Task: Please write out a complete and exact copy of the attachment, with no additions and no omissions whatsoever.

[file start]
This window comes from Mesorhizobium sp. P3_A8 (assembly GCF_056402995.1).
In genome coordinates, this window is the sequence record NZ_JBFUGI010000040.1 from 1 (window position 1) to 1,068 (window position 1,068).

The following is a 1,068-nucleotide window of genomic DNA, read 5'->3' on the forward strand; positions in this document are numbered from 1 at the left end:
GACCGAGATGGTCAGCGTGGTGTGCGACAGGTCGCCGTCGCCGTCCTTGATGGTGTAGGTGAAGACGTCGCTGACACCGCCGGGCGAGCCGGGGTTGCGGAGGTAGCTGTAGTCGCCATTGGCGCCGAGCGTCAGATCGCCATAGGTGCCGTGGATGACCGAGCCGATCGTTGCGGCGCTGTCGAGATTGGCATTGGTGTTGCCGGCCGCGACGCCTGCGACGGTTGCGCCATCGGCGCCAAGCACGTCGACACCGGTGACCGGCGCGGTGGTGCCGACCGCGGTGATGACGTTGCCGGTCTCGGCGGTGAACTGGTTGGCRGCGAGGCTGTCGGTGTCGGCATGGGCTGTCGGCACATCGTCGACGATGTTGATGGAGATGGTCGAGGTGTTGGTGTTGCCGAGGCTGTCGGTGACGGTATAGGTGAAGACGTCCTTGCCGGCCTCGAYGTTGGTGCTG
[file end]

This window comes from Mesorhizobium sp. P3_A8 (assembly GCF_056402995.1).
In genome coordinates, this window is the sequence record NZ_JBFUGI010000040.1 from 1 (window position 1) to 1,068 (window position 1,068).

The following is a 1,068-nucleotide window of genomic DNA, read 5'->3' on the forward strand; positions in this document are numbered from 1 at the left end:
GACCGAGATGGTCAGCGTGGTGTGCGACAGGTCGCCGTCGCCGTCCTTGATGGTGTAGGTGAAGACGTCGCTGACACCGCCGGGCGAGCCGGGGTTGCGGAGGTAGCTGTAGTCGCCATTGGCGCCGAGCGTCAGATCGCCATAGGTGCCGTGGATGACCGAGCCGATCGTTGCGGCGCTGTCGAGATTGGCATTGGTGTTGCCGGCCGCGACGCCTGCGACGGTTGCGCCATCGGCGCCAAGCACGTCGACACCGGTGACCGGCGCGGTGGTGCCGACCGCGGTGATGACGTTGCCGGTCTCGGCGGTGAACTGGTTGGCRGCGAGGCTGTCGGTGTCGGCATGGGCTGTCGGCACATCGTCGACGATGTTGATGGAGATGGTCGAGGTGTTGGTGTTGCCGAGGCTGTCGGTGACGGTATAGGTGAAGACGTCCTTGCCGGCCTCGAYGTTGGTGCTG